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Addison admired appeared beauty began beginning brought called century classical Cloth critics death drama Dryden edition England English example expression eyes fact feeling followed France French German give Greek Half hand History Illustrated imitation influence inspired instance interest Italy Johnson kind king language later learned less letters lines literary literature live look Lord means mention Milton mind moral nature never notice novel once original person plays poem poetry poets political Pope Pope's praise present published readers reason rules satires says seemed seen side speak stage story sure taste things thou thought tion tragedy translation turned unities verse Vide vols whole writers written wrote young
52. oldal - With public zeal to cancel private crimes. How safe is treason and how sacred ill, Where none can sin against the people's will, "Where crowds can wink and no offence be known, Since in another's guilt they find their own ! Yet fame deserved no enemy can grudge ; The statesman we abhor, but praise the judge.
243. oldal - A brighter wash; to curl their waving hairs, Assist their blushes, and inspire their airs; Nay oft, in dreams, invention we bestow, To change a flounce, or add a furbelow.
103. oldal - THREE Poets, in three distant ages born, Greece, Italy, and England did adorn. The first in loftiness of thought surpassed; The next in majesty •, In both the last. The force of Nature could no further go ; To make a third, she joined the former two.
53. oldal - In the first rank of these did Zimri stand ;* A man so various, that he seemed to be Not one, but all mankind's epitome : Stiff in opinions, always in the wrong, Was everything by starts, and nothing long; But, in the course of one revolving moon, Was chemist, fiddler, statesman, and buffoon ; Then all for women, painting, rhyming, drinking, Besides ten thousand freaks that died in thinking.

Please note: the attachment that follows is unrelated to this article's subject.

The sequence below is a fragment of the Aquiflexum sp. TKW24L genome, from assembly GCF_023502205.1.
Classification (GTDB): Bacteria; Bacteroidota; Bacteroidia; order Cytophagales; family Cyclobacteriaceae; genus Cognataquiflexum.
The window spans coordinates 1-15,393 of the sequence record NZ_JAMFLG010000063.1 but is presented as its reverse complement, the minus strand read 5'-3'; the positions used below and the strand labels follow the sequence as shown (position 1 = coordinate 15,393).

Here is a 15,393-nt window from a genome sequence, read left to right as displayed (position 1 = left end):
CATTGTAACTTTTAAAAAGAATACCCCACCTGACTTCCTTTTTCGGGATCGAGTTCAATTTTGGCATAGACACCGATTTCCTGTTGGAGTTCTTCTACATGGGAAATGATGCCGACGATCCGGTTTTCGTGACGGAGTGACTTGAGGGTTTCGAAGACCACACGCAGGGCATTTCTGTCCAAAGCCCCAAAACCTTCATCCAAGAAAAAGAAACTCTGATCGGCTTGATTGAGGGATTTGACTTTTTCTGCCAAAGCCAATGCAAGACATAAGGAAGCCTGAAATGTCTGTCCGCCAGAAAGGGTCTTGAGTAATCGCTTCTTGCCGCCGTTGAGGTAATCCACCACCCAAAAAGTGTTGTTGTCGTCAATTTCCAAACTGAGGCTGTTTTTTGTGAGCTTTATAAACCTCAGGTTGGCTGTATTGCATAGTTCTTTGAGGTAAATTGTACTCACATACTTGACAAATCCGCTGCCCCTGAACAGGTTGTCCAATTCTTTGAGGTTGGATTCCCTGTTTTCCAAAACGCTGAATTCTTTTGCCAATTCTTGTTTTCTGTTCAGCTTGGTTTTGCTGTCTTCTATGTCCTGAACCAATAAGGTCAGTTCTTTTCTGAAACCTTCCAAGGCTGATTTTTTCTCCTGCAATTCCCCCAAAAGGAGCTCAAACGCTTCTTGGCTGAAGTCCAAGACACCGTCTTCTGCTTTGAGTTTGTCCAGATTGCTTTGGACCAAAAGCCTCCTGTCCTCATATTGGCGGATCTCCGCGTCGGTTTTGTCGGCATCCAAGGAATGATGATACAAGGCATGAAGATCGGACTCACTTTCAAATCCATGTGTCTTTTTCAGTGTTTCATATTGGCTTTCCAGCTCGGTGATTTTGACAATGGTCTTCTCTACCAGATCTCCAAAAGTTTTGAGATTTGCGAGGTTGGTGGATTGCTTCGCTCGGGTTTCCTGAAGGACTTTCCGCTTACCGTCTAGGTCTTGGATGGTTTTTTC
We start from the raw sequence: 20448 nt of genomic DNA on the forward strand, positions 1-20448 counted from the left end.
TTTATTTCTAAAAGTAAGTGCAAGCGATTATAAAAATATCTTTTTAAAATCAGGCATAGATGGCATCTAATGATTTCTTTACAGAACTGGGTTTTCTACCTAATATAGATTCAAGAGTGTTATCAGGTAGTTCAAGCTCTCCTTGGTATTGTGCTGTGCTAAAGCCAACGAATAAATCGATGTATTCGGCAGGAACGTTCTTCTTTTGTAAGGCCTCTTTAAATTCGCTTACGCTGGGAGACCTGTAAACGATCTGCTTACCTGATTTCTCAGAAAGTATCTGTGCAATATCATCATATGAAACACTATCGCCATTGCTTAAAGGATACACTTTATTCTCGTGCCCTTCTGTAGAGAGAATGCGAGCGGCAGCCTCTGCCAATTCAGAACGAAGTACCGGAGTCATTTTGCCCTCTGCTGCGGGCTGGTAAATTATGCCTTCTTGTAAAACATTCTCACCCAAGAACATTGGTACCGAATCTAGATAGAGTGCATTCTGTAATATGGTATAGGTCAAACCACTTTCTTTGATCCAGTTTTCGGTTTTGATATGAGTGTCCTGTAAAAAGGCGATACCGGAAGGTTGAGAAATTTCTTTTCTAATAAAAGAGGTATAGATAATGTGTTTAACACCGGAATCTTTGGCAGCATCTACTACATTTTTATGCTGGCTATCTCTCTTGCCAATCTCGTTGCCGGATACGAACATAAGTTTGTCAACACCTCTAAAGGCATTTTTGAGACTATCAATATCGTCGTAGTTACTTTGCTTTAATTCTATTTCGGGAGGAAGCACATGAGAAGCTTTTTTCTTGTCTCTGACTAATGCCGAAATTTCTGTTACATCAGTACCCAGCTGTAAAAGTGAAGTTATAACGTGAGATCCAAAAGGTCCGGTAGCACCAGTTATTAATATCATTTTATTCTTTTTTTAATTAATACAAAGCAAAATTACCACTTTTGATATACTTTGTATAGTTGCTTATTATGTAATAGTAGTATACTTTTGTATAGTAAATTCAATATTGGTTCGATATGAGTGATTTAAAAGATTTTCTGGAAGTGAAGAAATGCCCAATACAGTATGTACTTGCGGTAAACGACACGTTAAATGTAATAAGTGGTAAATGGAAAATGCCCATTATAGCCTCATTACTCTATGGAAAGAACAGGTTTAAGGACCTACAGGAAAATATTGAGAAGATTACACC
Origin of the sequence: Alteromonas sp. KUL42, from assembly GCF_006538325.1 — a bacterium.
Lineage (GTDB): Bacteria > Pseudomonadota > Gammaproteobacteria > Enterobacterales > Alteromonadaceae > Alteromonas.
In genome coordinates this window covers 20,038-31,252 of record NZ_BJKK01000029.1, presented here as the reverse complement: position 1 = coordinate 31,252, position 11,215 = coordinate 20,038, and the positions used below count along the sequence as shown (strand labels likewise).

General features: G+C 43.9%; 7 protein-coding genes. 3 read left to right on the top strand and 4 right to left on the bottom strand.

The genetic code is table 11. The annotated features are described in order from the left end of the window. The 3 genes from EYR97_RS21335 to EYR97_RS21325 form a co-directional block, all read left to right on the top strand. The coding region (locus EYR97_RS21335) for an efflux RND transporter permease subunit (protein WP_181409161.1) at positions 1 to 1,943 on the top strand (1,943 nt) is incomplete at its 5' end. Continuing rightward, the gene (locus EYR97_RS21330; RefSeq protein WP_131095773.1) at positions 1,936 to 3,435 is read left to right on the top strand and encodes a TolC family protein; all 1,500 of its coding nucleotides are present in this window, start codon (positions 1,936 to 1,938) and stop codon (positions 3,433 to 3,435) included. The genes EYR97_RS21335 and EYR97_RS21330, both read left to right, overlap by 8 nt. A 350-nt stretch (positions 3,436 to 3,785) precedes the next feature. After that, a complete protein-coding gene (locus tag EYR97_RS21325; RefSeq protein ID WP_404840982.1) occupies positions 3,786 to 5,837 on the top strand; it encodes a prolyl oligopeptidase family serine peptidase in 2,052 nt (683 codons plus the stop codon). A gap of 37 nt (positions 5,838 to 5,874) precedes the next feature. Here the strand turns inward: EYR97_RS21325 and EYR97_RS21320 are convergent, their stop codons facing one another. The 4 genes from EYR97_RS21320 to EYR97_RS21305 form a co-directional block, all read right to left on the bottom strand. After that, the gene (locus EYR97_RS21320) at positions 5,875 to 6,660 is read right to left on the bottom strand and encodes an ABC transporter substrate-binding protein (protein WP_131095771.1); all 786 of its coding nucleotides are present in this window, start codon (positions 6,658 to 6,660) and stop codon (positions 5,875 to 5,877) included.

429. oldal - Ah little think the gay licentious proud, Whom pleasure, power, and affluence surround; They, who their thoughtless hours in giddy mirth, And wanton, often cruel, riot waste; Ah little think they, while they dance along, How many feel, this very moment, death And all the sad variety of pain.
106. oldal - ... tis all a cheat ; Yet, fooled with hope, men favour the deceit ; Trust on, and think to-morrow will repay : To-morrow's falser than the former day ; Lies worse, and, while it says, we shall be blest With some new joys, cuts off what we possest.
239. oldal - Tis with our judgments as our watches, none Go just alike, yet each believes his own.
161. oldal - It was said of Socrates that he brought Philosophy down from, heaven, to inhabit among men ; and I shall be ambitious to have it said of me, that I have brought Philosophy out of closets and libraries, schools and colleges, to dwell in clubs and assemblies, at tea-tables and in coffeehouses.